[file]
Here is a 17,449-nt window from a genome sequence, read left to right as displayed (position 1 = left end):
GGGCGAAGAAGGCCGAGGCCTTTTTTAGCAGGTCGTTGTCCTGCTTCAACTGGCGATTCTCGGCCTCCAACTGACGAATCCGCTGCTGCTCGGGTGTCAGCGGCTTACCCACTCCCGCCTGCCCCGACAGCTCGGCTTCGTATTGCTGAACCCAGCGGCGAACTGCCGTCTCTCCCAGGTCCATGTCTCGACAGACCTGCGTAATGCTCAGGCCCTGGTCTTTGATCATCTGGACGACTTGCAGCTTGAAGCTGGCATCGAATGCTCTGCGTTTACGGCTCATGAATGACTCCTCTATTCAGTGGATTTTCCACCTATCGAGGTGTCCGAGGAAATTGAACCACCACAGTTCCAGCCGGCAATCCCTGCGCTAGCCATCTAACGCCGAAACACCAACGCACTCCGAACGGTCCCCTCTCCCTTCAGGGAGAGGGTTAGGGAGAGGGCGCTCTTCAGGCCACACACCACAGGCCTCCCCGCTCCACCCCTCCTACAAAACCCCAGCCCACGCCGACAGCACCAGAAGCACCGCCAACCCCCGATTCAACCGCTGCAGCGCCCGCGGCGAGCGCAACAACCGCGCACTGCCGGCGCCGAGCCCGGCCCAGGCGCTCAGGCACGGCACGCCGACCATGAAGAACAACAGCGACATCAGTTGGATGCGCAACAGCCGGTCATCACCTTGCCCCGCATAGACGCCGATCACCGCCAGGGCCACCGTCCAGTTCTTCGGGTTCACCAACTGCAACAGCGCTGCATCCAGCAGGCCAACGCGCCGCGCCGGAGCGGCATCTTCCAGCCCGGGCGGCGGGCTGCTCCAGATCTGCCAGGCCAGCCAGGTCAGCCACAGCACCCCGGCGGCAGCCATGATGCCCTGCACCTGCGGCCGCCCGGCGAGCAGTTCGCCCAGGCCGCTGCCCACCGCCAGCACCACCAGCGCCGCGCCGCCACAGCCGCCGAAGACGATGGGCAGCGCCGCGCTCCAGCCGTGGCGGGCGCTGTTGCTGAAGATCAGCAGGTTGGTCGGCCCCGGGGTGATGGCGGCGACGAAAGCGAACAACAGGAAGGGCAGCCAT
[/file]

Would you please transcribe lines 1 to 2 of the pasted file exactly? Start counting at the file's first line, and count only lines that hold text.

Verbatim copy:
Here is a 17,449-nt window from a genome sequence, read left to right as displayed (position 1 = left end):
GGGCGAAGAAGGCCGAGGCCTTTTTTAGCAGGTCGTTGTCCTGCTTCAACTGGCGATTCTCGGCCTCCAACTGACGAATCCGCTGCTGCTCGGGTGTCAGCGGCTTACCCACTCCCGCCTGCCCCGACAGCTCGGCTTCGTATTGCTGAACCCAGCGGCGAACTGCCGTCTCTCCCAGGTCCATGTCTCGACAGACCTGCGTAATGCTCAGGCCCTGGTCTTTGATCATCTGGACGACTTGCAGCTTGAAGCTGGCATCGAATGCTCTGCGTTTACGGCTCATGAATGACTCCTCTATTCAGTGGATTTTCCACCTATCGAGGTGTCCGAGGAAATTGAACCACCACAGTTCCAGCCGGCAATCCCTGCGCTAGCCATCTAACGCCGAAACACCAACGCACTCCGAACGGTCCCCTCTCCCTTCAGGGAGAGGGTTAGGGAGAGGGCGCTCTTCAGGCCACACACCACAGGCCTCCCCGCTCCACCCCTCCTACAAAACCCCAGCCCACGCCGACAGCACCAGAAGCACCGCCAACCCCCGATTCAACCGCTGCAGCGCCCGCGGCGAGCGCAACAACCGCGCACTGCCGGCGCCGAGCCCGGCCCAGGCGCTCAGGCACGGCACGCCGACCATGAAGAACAACAGCGACATCAGTTGGATGCGCAACAGCCGGTCATCACCTTGCCCCGCATAGACGCCGATCACCGCCAGGGCCACCGTCCAGTTCTTCGGGTTCACCAACTGCAACAGCGCTGCATCCAGCAGGCCAACGCGCCGCGCCGGAGCGGCATCTTCCAGCCCGGGCGGCGGGCTGCTCCAGATCTGCCAGGCCAGCCAGGTCAGCCACAGCACCCCGGCGGCAGCCATGATGCCCTGCACCTGCGGCCGCCCGGCGAGCAGTTCGCCCAGGCCGCTGCCCACCGCCAGCACCACCAGCGCCGCGCCGCCACAGCCGCCGAAGACGATGGGCAGCGCCGCGCTCCAGCCGTGGCGGGCGCTGTTGCTGAAGATCAGCAGGTTGGTCGGCCCCGGGGTGATGGCGGCGACGAAAGCGAACAACAGGAAGGGCAGCCAT